Toward urban frameworks accommodating change in urban cultural landscapes

His biggest and best known work in Boston was known as The Fens, and his work at the Biltmore Estate in western North Carolina laid the groundwork for the creation of modern forest landscapes.There Olmsted convinced the wealthy industrialist George Vanderbilt to forgo the creation of a large park-like landscape and instead hire the young forester Gifford Pinchot to implement reforestation protocols across a huge region that had been subjected to massive deforestation.Much of the former estate now forms the Pisgah National Forest.For Olmsted the distinction went beyond names–his landscape interventions were not simply themed parks but in fact were fundamentally different landscape types that responded to different contexts and performed specific social and environmental functions .Of these landscape types, park is by far the most promiscuous.The search for an appropriate response to contemporary public landscape issues often results in an effort to make parks do more.In some instances these competing urban agendas have been resolved with a certain grace.

The Nebraska National Forest: this aberrant landscape of evergreens in the sandhills of Nebraska was established in 1902 as an experiment to see if forests could be created in the treeless areas of the Great Plains for use as a national timber reserve.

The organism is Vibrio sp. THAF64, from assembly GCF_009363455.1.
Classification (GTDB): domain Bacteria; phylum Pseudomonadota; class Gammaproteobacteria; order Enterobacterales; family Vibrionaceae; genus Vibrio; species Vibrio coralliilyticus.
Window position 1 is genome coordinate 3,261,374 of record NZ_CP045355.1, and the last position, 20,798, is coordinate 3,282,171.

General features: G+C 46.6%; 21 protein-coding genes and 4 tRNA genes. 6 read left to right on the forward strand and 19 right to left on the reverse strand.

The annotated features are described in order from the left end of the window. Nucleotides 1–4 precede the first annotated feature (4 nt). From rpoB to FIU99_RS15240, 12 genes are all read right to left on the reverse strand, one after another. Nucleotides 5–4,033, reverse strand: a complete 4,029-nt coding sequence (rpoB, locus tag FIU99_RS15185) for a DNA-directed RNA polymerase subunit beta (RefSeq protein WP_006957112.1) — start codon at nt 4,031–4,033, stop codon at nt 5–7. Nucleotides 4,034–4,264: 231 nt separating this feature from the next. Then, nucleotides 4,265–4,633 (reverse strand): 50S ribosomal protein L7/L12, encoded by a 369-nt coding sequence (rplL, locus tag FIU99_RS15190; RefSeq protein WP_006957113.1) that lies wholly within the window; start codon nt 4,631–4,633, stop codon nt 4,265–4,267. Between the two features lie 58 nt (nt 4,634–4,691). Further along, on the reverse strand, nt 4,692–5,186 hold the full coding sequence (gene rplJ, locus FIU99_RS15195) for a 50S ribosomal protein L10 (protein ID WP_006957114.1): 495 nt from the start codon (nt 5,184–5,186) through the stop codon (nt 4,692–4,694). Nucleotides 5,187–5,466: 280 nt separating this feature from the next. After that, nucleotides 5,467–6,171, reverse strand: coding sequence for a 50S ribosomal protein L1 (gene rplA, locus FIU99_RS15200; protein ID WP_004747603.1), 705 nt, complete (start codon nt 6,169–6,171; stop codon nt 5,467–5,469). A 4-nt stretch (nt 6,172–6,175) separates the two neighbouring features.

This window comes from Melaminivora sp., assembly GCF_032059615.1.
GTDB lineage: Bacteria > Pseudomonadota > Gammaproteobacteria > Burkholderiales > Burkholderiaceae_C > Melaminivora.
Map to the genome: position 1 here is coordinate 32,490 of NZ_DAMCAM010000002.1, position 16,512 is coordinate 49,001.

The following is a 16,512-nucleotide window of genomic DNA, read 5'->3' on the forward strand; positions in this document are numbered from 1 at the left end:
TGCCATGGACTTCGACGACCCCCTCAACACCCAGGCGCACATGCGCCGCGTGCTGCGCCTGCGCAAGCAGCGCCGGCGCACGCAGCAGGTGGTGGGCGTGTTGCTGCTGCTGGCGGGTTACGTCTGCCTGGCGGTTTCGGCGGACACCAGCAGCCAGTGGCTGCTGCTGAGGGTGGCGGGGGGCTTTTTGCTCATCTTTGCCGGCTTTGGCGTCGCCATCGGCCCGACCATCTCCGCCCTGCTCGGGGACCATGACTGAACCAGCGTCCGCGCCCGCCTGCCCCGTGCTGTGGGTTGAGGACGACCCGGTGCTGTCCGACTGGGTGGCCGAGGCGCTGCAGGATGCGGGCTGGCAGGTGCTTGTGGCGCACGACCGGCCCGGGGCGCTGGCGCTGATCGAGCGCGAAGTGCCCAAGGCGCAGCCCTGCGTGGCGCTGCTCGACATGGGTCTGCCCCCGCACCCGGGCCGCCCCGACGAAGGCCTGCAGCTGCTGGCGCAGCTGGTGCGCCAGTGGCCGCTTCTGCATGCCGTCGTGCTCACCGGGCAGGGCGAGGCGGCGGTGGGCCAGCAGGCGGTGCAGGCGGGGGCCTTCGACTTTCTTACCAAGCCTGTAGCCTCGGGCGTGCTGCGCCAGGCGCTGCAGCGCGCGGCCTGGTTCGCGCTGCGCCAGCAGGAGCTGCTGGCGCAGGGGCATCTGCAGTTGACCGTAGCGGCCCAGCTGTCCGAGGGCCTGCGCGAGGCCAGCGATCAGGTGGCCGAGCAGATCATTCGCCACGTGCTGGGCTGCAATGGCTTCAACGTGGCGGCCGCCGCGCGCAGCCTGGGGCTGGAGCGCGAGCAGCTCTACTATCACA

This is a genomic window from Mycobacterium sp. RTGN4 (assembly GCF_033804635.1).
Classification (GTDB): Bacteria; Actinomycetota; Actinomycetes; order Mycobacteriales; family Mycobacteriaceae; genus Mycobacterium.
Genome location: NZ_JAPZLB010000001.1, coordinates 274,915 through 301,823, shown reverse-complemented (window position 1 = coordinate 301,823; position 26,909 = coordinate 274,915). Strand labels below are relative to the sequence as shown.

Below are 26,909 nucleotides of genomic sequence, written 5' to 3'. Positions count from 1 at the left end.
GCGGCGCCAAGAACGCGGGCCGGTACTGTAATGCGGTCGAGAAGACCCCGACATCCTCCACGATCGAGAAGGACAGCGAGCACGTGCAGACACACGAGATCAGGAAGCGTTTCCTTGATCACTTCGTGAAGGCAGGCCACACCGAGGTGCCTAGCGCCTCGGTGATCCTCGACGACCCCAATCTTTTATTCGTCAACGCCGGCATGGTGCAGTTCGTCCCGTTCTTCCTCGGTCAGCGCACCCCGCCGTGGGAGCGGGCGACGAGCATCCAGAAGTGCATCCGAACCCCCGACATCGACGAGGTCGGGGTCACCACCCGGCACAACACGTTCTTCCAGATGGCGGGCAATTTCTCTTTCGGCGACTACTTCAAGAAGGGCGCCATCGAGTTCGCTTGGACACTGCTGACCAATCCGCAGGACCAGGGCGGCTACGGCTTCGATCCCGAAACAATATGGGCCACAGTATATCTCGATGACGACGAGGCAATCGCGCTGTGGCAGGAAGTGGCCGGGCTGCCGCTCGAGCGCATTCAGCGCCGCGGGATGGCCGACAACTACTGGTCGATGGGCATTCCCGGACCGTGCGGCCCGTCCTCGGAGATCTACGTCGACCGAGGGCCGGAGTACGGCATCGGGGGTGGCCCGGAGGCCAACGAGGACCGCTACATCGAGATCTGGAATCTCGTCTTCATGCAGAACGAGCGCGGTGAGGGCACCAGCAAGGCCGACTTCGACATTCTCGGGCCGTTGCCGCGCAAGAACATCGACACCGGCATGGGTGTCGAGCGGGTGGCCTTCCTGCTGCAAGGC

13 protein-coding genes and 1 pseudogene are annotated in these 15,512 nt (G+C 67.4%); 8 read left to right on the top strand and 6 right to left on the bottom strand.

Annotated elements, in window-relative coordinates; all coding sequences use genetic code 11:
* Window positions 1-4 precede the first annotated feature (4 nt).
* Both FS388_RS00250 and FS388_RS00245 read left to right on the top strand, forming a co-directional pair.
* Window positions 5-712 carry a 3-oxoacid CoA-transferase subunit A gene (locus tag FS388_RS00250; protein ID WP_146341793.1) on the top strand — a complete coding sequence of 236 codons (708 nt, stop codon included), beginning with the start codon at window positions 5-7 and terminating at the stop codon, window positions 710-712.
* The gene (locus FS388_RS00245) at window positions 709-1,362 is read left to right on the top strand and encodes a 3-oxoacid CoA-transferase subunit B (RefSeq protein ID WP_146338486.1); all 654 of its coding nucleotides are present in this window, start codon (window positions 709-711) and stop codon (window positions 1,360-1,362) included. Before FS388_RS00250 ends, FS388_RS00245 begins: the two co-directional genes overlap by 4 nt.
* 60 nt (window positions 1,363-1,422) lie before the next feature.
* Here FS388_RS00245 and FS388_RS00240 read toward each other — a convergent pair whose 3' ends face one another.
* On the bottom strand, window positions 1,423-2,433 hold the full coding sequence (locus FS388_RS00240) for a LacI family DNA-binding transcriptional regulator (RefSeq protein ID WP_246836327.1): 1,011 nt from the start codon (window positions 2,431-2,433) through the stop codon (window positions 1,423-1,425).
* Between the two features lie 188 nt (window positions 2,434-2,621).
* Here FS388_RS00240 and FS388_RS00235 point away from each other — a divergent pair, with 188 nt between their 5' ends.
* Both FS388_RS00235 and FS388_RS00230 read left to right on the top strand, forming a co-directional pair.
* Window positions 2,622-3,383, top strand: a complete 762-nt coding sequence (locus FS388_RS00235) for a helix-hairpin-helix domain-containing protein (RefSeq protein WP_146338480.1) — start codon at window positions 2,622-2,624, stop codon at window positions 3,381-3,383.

We propose that landscape architecture should work to adapt the multiple-use mandate of the US Forest Service to contemporary city conditions.

If urban forests are understood as a multiple-use landscape type operating locally at a variety scales, they may present an alternative for negotiating some of the issues facing today’s cities.

These were intended to contrast the filthy, disease-ridden, ever-expanding industrial city with a sanitized view of the woodlands and fields that it replaced.

Through this reconstruction parks became a public form of the aristocratic pleasure ground.